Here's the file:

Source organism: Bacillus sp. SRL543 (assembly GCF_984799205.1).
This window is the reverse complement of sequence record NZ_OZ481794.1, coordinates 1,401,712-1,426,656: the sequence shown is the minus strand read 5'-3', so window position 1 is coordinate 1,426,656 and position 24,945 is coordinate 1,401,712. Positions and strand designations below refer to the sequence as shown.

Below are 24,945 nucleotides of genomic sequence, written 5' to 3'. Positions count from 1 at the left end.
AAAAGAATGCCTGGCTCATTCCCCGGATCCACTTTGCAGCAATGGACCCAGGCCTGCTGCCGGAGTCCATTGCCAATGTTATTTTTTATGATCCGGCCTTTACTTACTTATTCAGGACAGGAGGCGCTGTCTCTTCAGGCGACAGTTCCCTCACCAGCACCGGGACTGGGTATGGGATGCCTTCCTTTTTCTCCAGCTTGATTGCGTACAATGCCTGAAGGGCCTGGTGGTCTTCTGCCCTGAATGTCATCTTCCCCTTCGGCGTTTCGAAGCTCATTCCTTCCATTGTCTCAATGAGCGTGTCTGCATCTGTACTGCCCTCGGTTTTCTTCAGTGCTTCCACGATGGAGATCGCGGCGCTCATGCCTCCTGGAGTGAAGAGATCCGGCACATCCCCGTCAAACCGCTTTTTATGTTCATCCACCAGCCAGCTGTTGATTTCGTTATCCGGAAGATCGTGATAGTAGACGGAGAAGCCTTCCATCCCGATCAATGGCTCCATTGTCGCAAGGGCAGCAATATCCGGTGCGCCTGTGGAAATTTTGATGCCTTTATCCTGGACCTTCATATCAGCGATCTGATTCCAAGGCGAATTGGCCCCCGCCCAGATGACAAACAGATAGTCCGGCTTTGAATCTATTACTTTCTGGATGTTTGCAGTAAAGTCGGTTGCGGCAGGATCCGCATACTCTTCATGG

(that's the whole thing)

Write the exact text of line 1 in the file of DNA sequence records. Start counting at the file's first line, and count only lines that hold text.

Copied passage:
Source organism: Bacillus sp. SRL543 (assembly GCF_984799205.1).